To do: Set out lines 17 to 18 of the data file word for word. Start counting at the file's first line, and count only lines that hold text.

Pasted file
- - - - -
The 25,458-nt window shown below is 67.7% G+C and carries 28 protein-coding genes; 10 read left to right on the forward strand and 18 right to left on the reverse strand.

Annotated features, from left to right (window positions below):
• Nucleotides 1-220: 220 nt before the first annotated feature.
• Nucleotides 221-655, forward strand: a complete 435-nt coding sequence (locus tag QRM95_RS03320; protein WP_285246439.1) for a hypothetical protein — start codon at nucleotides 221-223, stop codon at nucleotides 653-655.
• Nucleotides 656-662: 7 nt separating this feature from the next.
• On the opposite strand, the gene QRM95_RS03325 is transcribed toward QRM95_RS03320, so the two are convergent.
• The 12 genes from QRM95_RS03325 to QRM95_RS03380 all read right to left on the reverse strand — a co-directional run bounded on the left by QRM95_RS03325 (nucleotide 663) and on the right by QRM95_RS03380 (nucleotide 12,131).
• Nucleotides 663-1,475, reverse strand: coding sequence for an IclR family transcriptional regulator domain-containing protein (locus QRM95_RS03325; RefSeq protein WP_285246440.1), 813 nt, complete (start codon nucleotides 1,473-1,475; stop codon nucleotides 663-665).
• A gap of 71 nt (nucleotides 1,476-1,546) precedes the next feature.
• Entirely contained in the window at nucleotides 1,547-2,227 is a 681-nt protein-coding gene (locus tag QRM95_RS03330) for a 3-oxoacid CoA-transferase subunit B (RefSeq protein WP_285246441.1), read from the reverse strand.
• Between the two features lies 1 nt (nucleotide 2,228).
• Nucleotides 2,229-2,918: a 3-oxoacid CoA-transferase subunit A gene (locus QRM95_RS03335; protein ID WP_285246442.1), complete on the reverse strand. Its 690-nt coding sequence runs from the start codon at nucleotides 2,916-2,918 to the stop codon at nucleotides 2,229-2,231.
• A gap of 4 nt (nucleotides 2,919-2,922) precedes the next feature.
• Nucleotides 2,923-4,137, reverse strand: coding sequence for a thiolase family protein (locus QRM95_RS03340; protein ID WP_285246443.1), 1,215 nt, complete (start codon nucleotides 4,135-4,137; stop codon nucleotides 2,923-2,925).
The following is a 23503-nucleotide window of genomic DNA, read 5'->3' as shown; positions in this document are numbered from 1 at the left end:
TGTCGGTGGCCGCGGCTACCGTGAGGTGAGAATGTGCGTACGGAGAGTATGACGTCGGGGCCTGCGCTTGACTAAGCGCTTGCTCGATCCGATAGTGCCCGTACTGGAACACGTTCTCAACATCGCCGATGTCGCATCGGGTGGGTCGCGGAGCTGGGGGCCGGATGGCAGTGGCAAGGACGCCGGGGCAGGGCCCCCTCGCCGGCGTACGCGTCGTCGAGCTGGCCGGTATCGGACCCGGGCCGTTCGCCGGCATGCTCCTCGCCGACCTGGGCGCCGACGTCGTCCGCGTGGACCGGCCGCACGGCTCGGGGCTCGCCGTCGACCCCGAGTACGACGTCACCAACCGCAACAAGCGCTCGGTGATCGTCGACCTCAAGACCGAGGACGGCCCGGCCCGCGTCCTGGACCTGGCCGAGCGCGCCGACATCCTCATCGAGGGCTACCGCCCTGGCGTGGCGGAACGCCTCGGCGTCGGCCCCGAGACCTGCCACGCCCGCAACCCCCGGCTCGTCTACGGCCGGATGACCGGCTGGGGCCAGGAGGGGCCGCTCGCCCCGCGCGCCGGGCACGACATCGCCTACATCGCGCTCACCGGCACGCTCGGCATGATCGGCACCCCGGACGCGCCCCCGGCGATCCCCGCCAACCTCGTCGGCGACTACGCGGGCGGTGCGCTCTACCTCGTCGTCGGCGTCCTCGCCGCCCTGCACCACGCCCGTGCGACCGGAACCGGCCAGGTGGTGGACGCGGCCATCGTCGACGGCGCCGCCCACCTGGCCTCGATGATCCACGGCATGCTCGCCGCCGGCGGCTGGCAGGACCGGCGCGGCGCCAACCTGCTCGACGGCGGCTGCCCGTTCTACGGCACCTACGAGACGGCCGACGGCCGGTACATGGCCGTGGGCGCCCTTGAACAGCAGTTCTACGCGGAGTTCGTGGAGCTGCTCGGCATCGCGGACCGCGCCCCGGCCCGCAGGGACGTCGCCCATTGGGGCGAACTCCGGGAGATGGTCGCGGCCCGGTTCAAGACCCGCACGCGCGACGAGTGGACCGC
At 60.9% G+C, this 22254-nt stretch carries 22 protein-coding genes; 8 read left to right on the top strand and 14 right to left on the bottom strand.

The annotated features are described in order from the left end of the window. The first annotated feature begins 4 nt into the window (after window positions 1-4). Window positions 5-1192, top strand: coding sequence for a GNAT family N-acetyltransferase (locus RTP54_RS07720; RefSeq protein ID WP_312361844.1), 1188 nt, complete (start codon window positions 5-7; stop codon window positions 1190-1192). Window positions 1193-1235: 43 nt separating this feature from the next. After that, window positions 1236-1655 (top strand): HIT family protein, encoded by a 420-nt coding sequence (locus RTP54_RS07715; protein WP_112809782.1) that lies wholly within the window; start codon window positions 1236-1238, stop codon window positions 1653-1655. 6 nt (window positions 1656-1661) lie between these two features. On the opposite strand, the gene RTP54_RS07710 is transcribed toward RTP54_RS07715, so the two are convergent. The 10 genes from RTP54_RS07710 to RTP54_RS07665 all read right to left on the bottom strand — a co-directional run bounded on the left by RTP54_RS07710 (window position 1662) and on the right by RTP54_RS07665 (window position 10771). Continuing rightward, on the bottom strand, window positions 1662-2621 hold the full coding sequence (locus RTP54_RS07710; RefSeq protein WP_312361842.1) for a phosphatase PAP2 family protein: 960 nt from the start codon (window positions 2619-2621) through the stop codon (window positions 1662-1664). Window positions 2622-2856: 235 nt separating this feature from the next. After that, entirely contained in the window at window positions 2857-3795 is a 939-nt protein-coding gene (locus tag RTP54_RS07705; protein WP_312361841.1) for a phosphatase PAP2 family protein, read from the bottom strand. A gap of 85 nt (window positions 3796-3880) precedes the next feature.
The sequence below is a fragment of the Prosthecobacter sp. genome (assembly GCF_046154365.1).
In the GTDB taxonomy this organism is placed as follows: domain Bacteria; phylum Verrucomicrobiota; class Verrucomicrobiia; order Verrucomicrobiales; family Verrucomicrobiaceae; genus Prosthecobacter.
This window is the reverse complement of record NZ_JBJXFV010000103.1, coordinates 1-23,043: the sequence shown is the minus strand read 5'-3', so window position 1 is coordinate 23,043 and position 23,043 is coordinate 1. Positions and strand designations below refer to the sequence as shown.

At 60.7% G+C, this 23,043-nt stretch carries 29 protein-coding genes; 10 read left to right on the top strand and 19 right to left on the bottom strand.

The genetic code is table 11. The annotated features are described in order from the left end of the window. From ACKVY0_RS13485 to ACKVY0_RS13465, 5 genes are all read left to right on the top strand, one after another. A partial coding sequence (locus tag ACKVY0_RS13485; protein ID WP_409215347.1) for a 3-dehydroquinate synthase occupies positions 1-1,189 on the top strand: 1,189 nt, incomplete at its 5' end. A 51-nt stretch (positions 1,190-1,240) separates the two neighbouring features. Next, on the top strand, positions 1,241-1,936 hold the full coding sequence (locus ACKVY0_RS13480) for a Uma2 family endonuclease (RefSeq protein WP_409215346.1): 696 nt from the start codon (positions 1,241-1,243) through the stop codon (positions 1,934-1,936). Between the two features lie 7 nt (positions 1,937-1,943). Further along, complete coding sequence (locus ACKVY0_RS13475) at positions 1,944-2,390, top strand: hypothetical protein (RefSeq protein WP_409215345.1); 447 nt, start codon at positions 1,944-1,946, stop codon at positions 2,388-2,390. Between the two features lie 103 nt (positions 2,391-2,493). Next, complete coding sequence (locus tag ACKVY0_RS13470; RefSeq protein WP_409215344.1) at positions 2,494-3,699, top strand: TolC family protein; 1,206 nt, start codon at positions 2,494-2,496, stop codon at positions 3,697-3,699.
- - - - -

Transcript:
At 60.9% G+C, this 22254-nt stretch carries 22 protein-coding genes; 8 read left to right on the top strand and 14 right to left on the bottom strand.

The annotated features are described in order from the left end of the window. The first annotated feature begins 4 nt into the window (after window positions 1-4). Window positions 5-1192, top strand: coding sequence for a GNAT family N-acetyltransferase (locus RTP54_RS07720; RefSeq protein ID WP_312361844.1), 1188 nt, complete (start codon window positions 5-7; stop codon window positions 1190-1192). Window positions 1193-1235: 43 nt separating this feature from the next. After that, window positions 1236-1655 (top strand): HIT family protein, encoded by a 420-nt coding sequence (locus RTP54_RS07715; protein WP_112809782.1) that lies wholly within the window; start codon window positions 1236-1238, stop codon window positions 1653-1655. 6 nt (window positions 1656-1661) lie between these two features. On the opposite strand, the gene RTP54_RS07710 is transcribed toward RTP54_RS07715, so the two are convergent. The 10 genes from RTP54_RS07710 to RTP54_RS07665 all read right to left on the bottom strand — a co-directional run bounded on the left by RTP54_RS07710 (window position 1662) and on the right by RTP54_RS07665 (window position 10771). Continuing rightward, on the bottom strand, window positions 1662-2621 hold the full coding sequence (locus RTP54_RS07710; RefSeq protein WP_312361842.1) for a phosphatase PAP2 family protein: 960 nt from the start codon (window positions 2619-2621) through the stop codon (window positions 1662-1664). Window positions 2622-2856: 235 nt separating this feature from the next. After that, entirely contained in the window at window positions 2857-3795 is a 939-nt protein-coding gene (locus tag RTP54_RS07705; protein WP_312361841.1) for a phosphatase PAP2 family protein, read from the bottom strand. A gap of 85 nt (window positions 3796-3880) precedes the next feature.